Observations on life; particularly spiritual

What is post-modernism and how should Christians respond to it?

Postmodernism is the prevailing mindset or worldview of our society today, having largely replaced the previous mindset known as “modernism”.

In the modern era, faith was placed in human reasoning as the means to discover truth. It was optimistic for the future: science and technology would lead to unlimited progress toward a better life because it was thought that people were basically good. Because everything was explained by science, religious faith was viewed as being made up of outdated myths and superstition. The theory of evolution replaced the need for God. The supernatural, the spiritual world and miracles were dismissed as they were inconsistent with science, which rejected the possibility of the supernatural.

However, people became disenchanted with reason and science, as neither was able to deliver on its promise to solve all human problems and reshape society into utopia. So modernism was replaced by postmodernism where truth and morals are assumed to be subjective, and experiences and feelings are important. Consequently, truth and morals can vary from person to person or society to society. People rely on their own ideas of what is right or wrong, true or false. They make up their own minds. Experience and feelings are more important for postmodernists than reason; they follow their feelings.

The postmodernists also believe that all values, viewpoints and religions are equally valid and equally true; this is known as pluralism. When applied to religious faith this leads to all religions being equivalent and to New Age beliefs.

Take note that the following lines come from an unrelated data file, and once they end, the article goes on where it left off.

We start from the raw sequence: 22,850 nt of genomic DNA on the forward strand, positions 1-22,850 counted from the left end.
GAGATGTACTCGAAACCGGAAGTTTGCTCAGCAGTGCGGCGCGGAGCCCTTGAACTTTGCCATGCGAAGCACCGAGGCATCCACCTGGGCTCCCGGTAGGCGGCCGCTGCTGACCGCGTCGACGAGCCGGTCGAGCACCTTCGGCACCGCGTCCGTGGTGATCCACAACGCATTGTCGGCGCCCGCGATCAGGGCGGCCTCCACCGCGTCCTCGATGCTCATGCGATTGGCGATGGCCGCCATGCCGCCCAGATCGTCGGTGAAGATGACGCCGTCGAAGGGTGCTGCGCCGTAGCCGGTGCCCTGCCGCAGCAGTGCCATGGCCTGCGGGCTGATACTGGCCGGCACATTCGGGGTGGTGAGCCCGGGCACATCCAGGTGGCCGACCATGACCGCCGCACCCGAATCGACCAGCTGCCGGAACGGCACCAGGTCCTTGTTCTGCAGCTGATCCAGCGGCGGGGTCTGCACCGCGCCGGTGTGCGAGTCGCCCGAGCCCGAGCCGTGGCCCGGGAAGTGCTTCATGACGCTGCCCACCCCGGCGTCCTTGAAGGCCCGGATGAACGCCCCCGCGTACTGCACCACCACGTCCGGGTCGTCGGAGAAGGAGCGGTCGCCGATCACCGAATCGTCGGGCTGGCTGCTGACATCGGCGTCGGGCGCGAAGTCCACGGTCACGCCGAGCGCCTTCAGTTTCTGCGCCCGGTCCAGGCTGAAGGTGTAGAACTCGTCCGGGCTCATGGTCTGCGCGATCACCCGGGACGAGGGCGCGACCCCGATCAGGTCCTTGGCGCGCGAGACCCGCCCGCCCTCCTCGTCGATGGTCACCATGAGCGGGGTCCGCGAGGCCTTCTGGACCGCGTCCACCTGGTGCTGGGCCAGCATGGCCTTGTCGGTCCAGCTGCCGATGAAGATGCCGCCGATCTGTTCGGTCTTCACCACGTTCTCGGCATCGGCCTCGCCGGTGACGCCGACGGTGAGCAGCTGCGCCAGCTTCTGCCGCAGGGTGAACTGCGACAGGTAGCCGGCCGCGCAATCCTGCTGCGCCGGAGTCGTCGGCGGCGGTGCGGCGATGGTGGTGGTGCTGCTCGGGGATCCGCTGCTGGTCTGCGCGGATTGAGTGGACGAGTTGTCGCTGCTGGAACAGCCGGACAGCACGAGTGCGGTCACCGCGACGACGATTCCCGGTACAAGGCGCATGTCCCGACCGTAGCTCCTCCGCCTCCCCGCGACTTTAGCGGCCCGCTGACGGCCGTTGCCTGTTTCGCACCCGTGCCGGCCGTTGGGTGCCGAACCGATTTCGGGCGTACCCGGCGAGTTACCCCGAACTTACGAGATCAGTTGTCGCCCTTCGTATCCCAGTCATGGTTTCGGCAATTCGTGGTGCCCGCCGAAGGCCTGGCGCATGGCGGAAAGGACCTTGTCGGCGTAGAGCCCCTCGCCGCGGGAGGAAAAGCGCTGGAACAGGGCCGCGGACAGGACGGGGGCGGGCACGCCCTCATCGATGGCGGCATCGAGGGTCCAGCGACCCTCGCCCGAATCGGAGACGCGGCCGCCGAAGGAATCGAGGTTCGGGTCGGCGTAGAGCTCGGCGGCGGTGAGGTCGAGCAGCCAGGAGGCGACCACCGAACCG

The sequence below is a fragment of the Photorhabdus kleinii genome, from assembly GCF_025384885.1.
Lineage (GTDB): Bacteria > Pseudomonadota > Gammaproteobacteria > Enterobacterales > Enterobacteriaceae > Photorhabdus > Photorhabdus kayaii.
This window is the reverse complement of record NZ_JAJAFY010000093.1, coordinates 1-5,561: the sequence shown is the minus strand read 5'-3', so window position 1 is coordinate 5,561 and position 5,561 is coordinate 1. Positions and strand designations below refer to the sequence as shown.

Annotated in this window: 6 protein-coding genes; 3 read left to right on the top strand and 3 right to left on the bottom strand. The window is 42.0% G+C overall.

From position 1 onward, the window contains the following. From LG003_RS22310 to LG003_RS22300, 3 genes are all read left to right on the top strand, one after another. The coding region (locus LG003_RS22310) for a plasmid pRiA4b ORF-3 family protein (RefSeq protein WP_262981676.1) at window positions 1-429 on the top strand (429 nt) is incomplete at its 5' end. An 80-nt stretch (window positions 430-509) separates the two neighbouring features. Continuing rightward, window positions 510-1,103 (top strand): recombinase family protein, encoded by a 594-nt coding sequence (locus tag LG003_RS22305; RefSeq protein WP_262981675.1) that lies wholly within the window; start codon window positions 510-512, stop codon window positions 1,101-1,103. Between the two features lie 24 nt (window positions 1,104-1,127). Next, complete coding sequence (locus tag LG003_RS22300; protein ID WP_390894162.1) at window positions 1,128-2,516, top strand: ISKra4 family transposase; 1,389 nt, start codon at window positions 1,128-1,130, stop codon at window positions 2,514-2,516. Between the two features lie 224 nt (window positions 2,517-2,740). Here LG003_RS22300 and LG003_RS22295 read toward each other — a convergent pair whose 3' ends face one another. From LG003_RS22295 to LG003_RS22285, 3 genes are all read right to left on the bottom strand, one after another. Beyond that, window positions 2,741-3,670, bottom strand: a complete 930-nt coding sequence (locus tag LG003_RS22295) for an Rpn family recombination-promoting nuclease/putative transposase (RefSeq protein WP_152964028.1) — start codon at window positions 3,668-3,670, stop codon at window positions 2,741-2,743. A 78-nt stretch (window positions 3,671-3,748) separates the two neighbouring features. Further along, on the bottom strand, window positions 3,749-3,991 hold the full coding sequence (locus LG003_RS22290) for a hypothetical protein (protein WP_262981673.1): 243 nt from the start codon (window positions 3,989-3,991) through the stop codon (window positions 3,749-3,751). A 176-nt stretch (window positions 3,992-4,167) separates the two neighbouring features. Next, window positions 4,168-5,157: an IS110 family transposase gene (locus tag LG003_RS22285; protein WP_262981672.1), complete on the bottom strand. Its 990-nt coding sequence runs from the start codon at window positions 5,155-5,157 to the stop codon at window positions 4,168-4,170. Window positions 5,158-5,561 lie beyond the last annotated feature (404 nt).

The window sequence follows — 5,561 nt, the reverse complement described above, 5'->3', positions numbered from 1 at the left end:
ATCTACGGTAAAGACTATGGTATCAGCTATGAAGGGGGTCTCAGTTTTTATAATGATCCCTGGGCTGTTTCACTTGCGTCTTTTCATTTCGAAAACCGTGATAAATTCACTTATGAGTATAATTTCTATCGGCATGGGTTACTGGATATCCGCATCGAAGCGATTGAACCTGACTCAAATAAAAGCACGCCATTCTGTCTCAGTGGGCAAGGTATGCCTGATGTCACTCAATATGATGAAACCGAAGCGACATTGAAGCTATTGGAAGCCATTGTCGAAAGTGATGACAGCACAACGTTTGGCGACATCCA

Learning about postmodernism helps us to better evangelise in a postmodern culture. The pluralistic postmodernists are open to all interpretations, including Christianity (although they may say, “It’s all right for you, but not for me”). The most important factor to postmoderists, when deciding what is true, is not reason but experience. Consequently, they are less likely to be influenced by what they only read or hear. Instead they need to see and feel Christian behaviour in action so their emotions are engaged.

This means that we should make sure that people experience real Christian love, hospitality and community while they are hearing the truth about Christ. Truth demonstrated has enormous impact.  Pointing out the difference Christianity makes in a one’s own life may be the best way to catch the interest of the postmodernists to whom experience and feelings are important.

The fluid, ever-changing environment of postmodernity offers little support or shelter in the face of overwhelming change and almost unlimited choice. In these circumstances, people look for safe and welcoming places where they can find a sense of togetherness and safety. Let’s model a Christianity that meets the need of postmodern seekers.

Published, January 2012

See the other article in this series:
Living in a postmodern world

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